Who do we name our seats after?


Federal redistributions are currently underway in three states. While the main focus is on the boundaries of the electorates, and the electoral implications of those boundaries, it’s worth also drawing some attention to the question of what we name those electorates.

Australia’s federal boundaries are unusual in that they are mostly named after people as an honour to prominent and prestigious people from the past. This is not very common in other countries – usually districts are either named after a local area (as in New Zealand, the UK or Canada) or are numbered within the state or province (as in the United States, Malaysia, the Philippines and many others). Even in Australian states, usually electorates are named after a suburb or town.

The question of who seats are named after came up in last Friday’s podcast, where Shane Easson and I discussed the ongoing redistribution process and some of the proposed names for NSW federal electorates.

In this post I’m going to look at trends for how seats are named, and differences between states, which gives some insights to what could potentially happen in this redistribution cycle.

In one sense, this topic can seem of minor importance. A name of an electorate doesn’t have electoral significance – there’s nothing to stop a seat named after a Liberal prime minister like Fraser or McMahon being won by a Labor member. But it is a particularly rare honour that our country hands out to figures of significance, and these decisions say something about what this country values.

Throughout the 20th century, the names of seats gradually changed. There were large expansions in the parliament in 1949 and 1984, and some states gradually lost seats. Even when a state didn’t lose seats, some old seat names were abolished. Throughout that century there was a tendency to move away from naming seats after place names and towards people, but the vast majority of those people are white men. In recent decades there has been more of an effort to name seats after Indigenous people and women, but the numbers are still quite paltry. There is also a significant difference between states.

Let’s start with the history.

The first federal electorates were drawn by the state parliaments in the four biggest states prior to the first federal election in 1901 (South Australia and Tasmania used an at-large statewide electorate for their first federal election, so their “federation” seats date back to 1903), and there was an attempt in New South Wales and Victoria to name many of their seats after Indigenous names. In New South Wales, the commissioners proposed to name all 26 seats using Indigenous words, but a backlash caused most of these seats to adopt a different name. Still, right from the beginning there were quite a few Indigenous place names used for federal electorates.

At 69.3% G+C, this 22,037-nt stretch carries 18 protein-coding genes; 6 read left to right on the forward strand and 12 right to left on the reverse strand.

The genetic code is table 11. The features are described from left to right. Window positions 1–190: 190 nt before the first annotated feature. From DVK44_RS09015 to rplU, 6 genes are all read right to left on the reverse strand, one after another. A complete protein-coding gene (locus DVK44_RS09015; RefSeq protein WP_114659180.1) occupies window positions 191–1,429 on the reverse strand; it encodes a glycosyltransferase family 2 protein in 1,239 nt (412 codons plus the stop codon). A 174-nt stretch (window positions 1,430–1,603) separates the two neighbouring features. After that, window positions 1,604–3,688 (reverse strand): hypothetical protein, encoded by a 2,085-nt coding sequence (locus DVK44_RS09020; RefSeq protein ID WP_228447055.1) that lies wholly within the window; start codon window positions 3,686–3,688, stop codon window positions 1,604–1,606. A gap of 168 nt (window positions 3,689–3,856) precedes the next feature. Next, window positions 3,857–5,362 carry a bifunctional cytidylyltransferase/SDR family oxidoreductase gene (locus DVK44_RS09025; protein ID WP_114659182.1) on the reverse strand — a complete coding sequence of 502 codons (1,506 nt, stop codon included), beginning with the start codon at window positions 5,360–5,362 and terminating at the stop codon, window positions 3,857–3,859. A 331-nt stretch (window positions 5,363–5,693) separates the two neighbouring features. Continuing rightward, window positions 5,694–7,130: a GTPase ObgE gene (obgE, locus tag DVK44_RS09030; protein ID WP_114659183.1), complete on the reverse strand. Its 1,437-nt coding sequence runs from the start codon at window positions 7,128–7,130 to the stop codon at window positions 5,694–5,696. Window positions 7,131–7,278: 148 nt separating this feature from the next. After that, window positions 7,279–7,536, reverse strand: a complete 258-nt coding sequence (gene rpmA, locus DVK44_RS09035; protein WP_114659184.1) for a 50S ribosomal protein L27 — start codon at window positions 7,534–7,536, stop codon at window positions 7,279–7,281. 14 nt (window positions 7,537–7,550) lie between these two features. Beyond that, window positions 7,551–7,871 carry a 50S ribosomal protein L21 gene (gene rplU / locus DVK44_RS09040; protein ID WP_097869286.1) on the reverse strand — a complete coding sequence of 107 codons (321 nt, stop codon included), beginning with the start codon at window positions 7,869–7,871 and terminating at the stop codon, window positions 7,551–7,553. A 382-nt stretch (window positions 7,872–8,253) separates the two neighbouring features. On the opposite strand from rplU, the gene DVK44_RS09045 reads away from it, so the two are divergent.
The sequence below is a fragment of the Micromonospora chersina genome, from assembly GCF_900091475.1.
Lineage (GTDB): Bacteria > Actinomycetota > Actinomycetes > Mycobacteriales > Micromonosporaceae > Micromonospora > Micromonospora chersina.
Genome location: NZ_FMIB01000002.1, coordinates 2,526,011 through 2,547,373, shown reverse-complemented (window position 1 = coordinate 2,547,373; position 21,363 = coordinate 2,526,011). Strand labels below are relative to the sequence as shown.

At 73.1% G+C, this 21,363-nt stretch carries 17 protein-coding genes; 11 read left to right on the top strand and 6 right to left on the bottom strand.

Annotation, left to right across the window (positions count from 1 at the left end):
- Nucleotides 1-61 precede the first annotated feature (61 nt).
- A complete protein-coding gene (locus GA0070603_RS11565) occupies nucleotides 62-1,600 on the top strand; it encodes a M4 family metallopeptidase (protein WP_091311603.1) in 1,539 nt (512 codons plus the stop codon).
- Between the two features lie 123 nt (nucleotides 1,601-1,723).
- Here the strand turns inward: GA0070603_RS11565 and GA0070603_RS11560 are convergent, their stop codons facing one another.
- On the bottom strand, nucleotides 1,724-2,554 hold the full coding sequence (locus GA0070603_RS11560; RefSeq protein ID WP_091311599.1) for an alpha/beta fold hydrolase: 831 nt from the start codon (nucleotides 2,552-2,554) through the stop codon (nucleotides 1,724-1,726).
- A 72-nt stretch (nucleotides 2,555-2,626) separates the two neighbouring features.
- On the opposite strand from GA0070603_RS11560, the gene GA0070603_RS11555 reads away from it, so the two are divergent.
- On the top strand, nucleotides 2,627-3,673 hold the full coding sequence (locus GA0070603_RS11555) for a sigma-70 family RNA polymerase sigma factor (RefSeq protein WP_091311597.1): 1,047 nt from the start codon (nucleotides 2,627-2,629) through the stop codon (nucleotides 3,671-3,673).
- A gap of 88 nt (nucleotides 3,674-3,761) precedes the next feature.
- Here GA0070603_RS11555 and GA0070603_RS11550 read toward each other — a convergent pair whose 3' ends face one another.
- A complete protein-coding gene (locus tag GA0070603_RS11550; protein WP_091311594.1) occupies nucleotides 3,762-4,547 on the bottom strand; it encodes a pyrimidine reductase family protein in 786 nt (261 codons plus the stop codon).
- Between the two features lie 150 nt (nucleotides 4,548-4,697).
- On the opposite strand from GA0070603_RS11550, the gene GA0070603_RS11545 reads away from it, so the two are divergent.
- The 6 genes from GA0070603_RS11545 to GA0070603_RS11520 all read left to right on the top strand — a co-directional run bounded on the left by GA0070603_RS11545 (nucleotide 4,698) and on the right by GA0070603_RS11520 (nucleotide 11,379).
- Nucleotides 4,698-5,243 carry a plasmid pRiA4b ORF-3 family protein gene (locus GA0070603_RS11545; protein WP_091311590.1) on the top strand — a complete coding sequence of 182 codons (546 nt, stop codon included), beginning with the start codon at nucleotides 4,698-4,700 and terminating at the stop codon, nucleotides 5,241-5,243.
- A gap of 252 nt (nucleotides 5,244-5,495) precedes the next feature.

Of the 75 electorates used in 1903, 21 of them were named after Indigenous place names. A further 28 were named after place names of European origin, and just 26 were named after people (all men).

Naming seats after people, rather than places, became the default after 1901, but over the next half-century there just weren’t that many new seats to name. The number of seats apportioned to each state was changed only three times between 1906 and 1922, and then the seat count per state remained the same until 1949. New South Wales gained seats in 1906 and 1922, and Queensland gained a seat in 1913, and the Northern Territory electorate was created in 1922. Excluding the unimaginatively named “Northern Territory”, that’s just three freshly-created seats in almost half a century.

Yet 15 new names were created in the 1906, 1913 and 1922 redistributions, and another three at the 1934 and 1937 redistributions (which didn’t involve in changes in the seat count per state). Through this time, there were a net change of nine fewer seats named after places and nine more named after people. I say “people”, but at this point they were all named after men.

The 1949 parliamentary expansion almost entirely saw new seats named after people, mostly men, but also saw the first seat named after a woman (Chisholm), and two other seats were co-named after a man and a woman (Macarthur and Mackellar – although Dorothea Mackellar was still alive when the seat was created, so it’s not clear if the seat was later co-named after her).

These trends continued in coming decades – place names slowly becoming less popular, with more seats named after people, but mostly men. Tangney was created in 1974 as a second seat named after a woman.

The 1984 expansion created a lot more seats named after women but it also created a lot more seats named after men, and overall the balance remained severely lopsided. In the last four decades there have been fewer opportunities, but we’ve seen a slow increase in the number of seats named after women (or both men and women), mostly at the expense of seats named after place names.